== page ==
In this embodiment, the cathode ray tube display 12, keyboard 13 and mouse 14 have been loaded on a wheel chair.
The operation of the visually controlled robot system in the foregoing embodiment is described below with reference to the flow chart FIG. 2:
The operation starts with Step 101, where control circuit 10 perceives the entire moving area of robot 1. With the infrared light emitting diode of visible target 3 kept on, the robot is made to hold the visible target 3 at a position within the moving area of the robot 1, that is, within the visual field area of the video cameras 2 x, 2 y and 2 z. From the keyboard 13 or mouse 14, the coordinates of the moving area limit of the robot 1 are given to the control circuit 10, from which the ordering signal displaces the robot 1 to its moving area limit by way of the controller 11. The image of the visible target 3 is taken by the video cameras 2 x, 2 y and 2 z whose analog video signal is converted into digital signal by the analog/digital converter 16 to be read into the control circuit 10, where the total moving area of the robot 1 is recognized, and the coordinates and ordering signal stored in the memory area.
In Step 102, visible target 3 is held by the robot 1 at a given position A within the moving area and the image thereof is taken by the video cameras 2 x, 2 y and 2 z with the position A computed and stored into the control circuit 10 as an initial position of the robot 1.
In Step 103, the first position to which the robot 1 will be displaced is memorized in the control circuit 10. When to that effect the visible target 3 is removed from the robot 1 and installed at a position B within the moving area of the robot 1, for instance, on a wheel chair with a patient in it (at position B which is not shown, Refer to the arrowed direction A→B), the images of visible target 3 at the position B is taken by the video cameras 2 x, 2 y and 2 z whose video signal is read into the control circuit 10. The position B of the visible target 3 is computed to be stored in the control circuit 10. Since the position B of the visible target 3 at that time differs from the initial position A of the robot 1, the control circuit 10 in Step 104 prepares, from the memory of the storage device, the ordering signal to displace the robot 1 to the position B of the visible target 3. This signal is given to the controller 11 through the input/output interface 15. The robot 1, which receives a control signal from the controller 11, displaces to the position B of the visible target 3, namely to the wheel chair.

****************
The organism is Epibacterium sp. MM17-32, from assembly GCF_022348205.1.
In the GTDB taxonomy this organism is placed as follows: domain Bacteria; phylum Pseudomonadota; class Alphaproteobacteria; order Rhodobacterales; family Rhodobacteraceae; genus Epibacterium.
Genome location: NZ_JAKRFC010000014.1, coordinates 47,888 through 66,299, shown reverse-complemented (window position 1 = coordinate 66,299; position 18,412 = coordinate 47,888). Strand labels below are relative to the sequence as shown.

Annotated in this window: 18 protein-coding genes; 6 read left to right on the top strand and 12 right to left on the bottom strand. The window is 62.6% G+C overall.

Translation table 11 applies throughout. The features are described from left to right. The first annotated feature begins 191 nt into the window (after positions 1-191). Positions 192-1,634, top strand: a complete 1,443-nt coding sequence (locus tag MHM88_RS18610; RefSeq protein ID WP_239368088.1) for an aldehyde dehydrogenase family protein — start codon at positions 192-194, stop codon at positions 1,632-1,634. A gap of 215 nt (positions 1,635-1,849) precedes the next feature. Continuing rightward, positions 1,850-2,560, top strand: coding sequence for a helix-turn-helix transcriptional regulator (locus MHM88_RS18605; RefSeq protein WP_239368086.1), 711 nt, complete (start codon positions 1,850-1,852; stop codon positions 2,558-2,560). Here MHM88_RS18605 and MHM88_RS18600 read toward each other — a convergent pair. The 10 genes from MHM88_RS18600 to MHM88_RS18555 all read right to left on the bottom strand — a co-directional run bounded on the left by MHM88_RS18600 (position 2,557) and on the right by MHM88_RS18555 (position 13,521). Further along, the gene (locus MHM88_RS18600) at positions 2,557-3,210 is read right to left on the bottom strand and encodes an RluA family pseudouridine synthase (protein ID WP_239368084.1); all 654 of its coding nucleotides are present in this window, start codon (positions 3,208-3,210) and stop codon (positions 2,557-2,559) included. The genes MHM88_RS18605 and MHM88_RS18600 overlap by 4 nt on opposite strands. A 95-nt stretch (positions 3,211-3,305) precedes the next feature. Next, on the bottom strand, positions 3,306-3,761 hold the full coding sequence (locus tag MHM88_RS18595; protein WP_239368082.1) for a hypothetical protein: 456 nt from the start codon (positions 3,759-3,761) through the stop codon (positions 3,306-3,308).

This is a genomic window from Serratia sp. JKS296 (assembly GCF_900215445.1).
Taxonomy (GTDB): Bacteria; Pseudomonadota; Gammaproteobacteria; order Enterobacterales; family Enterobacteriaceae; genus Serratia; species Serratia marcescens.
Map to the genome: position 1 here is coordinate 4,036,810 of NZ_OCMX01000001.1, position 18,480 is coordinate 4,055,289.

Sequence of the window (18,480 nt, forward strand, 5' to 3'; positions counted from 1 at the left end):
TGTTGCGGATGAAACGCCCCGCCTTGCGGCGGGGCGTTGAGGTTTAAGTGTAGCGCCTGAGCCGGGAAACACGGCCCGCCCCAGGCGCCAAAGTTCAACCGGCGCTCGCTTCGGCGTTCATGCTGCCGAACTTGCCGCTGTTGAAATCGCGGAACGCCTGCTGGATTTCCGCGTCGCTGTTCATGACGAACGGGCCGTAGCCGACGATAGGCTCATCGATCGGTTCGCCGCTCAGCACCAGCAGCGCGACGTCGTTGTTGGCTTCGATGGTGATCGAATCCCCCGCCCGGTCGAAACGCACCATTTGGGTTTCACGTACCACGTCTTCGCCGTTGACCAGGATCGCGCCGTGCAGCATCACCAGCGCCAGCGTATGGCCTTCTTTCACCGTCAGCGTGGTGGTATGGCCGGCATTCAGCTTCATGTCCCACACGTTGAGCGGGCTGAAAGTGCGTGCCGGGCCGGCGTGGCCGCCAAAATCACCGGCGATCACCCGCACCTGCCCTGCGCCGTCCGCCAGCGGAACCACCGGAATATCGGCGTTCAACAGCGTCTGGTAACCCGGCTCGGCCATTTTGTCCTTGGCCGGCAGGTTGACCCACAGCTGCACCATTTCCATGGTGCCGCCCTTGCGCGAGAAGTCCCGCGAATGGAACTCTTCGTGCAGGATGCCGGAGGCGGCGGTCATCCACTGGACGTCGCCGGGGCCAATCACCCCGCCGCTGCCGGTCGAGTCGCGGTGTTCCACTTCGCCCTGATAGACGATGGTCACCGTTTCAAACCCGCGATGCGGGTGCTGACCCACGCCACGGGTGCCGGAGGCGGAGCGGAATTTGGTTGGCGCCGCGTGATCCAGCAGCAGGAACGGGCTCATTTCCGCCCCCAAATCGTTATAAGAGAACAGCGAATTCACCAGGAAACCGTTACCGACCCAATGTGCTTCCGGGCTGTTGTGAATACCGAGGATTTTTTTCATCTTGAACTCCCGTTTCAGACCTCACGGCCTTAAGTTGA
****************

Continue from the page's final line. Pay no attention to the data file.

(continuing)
Upon arrival of the robot 1 at the wheel chair, the patient on the chair selects by the keyboard 13 or mouse 14 another destination C, such as a drug shelf, displayed on the cathode-ray tube 12 in step 105. Then the position is entered into the control circuit 10 as an interrupt signal.
In Step 106, an ordering signal is determined for the coordinates at C, by means of the memory stored, and output at the controller 11 through the input/output interface 15. By the ordering signal from the controller 11, robot 1 moves to position C, that is to the drug shelf, where, as an essential task of the robot 1, it grasps a drug.
When the patient releases the interrupt signal in the control circuit 10 from the keyboard 13 in Step 107, the position B of the visible target 3 as photographed by the video cameras 2 x, 2 y and 2 z differs from the position C, where the robot 1 holds the drug.
In Step 108, the control circuit 10 returns the robot 1 to the position B of the visible target 3 by an ordering signal which is computed by the memory from the coordinate B being photographed and given to the controller 11 through the input/output interface 15. By the control signal of the controller 11, the robot 1 will carry the drug to the position B, that is, to the wheel chair.
Although three units of video cameras 2 x, 2 y and 2 z are provided in this embodiment, as a minimum, two cameras will suffice. If two video cameras are taking images of visible target 3, since each video camera can take a 2-dimension image under normal conditions, the three-dimensional position thereof can be analyzed. However, in some cases where the visible target 3 enters a shadow of an object, the target's image often cannot be taken by two video cameras if the system is provided with only two video cameras. It is therefore desirable that at least three video cameras are used and that at least two video cameras can receive the visible target's image for any position of the visible target.
As described above, the addition of visual recognition equipment to a robot enables visual control of the robot's movement. The visually controlled robot system may thus be provided at an extremely low cost. The visually controlled robot system according to the present invention may be used, for instance, in the care of patients.
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|U.S. Classification||700/259, 348/113, 382/153, 701/28|
|International Classification||B25J9/16, B25J13/08, B25J5/00|
|Cooperative Classification||G05B2219/37266, B25J9/1697, G05B2219/40611, G05B2219/40591, G05B2219/40607, G05B2219/37572|
|Sep 5, 1997||AS||Assignment|
Owner name: RECORD AUDIO INC., JAPAN
Free format text: ASSIGNMENT OF ASSIGNORS INTEREST;ASSIGNOR:MURAKAMI, NAOYUKI;REEL/FRAME:008795/0299
Effective date: 19970828
|Jan 21, 2008||REMI||Maintenance fee reminder mailed|
|Jul 13, 2008||LAPS||Lapse for failure to pay maintenance fees|
|Sep 2, 2008||FP||Expired due to failure to pay maintenance fee|
Effective date: 20080713